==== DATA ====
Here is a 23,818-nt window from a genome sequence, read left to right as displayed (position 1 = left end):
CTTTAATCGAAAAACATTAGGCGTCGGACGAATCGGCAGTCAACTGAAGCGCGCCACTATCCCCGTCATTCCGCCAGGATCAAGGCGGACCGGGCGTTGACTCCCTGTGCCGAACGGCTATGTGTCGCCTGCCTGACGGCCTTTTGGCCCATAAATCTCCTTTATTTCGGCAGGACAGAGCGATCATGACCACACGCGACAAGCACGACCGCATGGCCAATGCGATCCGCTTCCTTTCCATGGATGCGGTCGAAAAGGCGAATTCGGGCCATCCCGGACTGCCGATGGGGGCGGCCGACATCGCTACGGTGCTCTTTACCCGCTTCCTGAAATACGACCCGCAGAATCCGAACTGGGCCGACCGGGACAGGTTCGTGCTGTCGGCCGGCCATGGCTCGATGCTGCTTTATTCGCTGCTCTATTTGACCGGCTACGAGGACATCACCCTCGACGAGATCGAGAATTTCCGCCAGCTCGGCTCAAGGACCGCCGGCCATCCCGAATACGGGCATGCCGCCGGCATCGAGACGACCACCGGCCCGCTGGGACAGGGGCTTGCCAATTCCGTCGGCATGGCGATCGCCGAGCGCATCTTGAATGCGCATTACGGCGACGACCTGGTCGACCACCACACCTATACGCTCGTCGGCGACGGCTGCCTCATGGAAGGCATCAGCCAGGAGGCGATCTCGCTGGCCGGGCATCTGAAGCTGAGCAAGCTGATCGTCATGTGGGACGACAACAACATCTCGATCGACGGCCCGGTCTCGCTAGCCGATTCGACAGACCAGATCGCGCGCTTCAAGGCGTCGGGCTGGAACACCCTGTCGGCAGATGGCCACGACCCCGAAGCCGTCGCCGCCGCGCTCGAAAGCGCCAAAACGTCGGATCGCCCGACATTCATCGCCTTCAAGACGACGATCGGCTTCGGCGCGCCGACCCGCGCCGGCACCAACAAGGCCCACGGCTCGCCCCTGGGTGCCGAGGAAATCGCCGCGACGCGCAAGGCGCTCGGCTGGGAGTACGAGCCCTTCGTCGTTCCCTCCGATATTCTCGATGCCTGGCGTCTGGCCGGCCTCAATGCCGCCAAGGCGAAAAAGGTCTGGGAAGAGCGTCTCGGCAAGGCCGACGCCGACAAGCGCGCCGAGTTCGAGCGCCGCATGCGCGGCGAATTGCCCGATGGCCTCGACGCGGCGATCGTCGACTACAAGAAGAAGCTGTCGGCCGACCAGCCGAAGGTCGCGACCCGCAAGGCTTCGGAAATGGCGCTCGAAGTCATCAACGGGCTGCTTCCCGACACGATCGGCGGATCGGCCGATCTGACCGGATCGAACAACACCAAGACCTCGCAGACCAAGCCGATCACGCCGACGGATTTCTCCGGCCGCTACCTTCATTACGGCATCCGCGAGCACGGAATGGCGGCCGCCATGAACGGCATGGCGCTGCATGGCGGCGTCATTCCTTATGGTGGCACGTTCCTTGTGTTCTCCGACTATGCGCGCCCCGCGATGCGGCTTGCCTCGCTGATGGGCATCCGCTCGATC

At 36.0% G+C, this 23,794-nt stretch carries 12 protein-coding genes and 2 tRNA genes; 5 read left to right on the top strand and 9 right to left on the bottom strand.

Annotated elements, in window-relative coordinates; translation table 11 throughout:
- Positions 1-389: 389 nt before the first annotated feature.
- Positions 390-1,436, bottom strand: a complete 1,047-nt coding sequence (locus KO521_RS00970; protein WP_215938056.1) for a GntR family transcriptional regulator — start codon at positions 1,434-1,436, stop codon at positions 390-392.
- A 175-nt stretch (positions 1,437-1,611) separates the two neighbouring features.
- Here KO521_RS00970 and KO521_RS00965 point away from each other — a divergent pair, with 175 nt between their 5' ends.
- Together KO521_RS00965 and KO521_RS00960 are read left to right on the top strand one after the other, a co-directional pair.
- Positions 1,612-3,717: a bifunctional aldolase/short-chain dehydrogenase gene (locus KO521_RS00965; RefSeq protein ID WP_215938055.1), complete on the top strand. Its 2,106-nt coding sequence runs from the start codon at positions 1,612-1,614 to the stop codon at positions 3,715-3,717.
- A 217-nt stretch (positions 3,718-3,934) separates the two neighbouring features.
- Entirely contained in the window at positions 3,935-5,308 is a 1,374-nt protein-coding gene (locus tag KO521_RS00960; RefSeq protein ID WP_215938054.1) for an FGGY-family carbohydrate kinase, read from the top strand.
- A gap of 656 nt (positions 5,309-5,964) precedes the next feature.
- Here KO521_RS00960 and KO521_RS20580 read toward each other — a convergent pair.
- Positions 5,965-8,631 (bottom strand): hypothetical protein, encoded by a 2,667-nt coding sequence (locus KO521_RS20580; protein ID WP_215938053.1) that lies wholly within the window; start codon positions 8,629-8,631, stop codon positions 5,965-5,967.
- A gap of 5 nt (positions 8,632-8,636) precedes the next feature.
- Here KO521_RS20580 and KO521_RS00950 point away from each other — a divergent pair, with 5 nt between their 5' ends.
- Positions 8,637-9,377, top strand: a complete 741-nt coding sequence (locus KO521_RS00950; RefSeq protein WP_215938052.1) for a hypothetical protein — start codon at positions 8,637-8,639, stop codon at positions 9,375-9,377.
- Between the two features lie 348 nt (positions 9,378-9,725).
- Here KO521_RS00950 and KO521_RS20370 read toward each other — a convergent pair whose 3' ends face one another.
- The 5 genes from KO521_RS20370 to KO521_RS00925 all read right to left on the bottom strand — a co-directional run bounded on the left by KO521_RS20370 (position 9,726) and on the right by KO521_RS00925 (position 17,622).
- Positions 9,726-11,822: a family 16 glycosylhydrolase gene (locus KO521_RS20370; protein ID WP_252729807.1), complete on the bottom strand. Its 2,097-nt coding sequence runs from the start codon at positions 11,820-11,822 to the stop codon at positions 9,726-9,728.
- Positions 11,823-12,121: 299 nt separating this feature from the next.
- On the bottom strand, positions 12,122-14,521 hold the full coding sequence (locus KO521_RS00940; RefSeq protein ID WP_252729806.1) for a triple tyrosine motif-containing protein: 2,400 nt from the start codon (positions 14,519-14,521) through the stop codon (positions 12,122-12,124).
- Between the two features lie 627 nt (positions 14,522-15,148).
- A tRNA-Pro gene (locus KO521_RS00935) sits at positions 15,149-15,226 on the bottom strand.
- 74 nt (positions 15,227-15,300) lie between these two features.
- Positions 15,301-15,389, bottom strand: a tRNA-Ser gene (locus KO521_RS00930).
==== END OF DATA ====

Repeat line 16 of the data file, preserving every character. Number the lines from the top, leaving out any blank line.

- A gap of 5 nt (positions 8,632-8,636) precedes the next feature.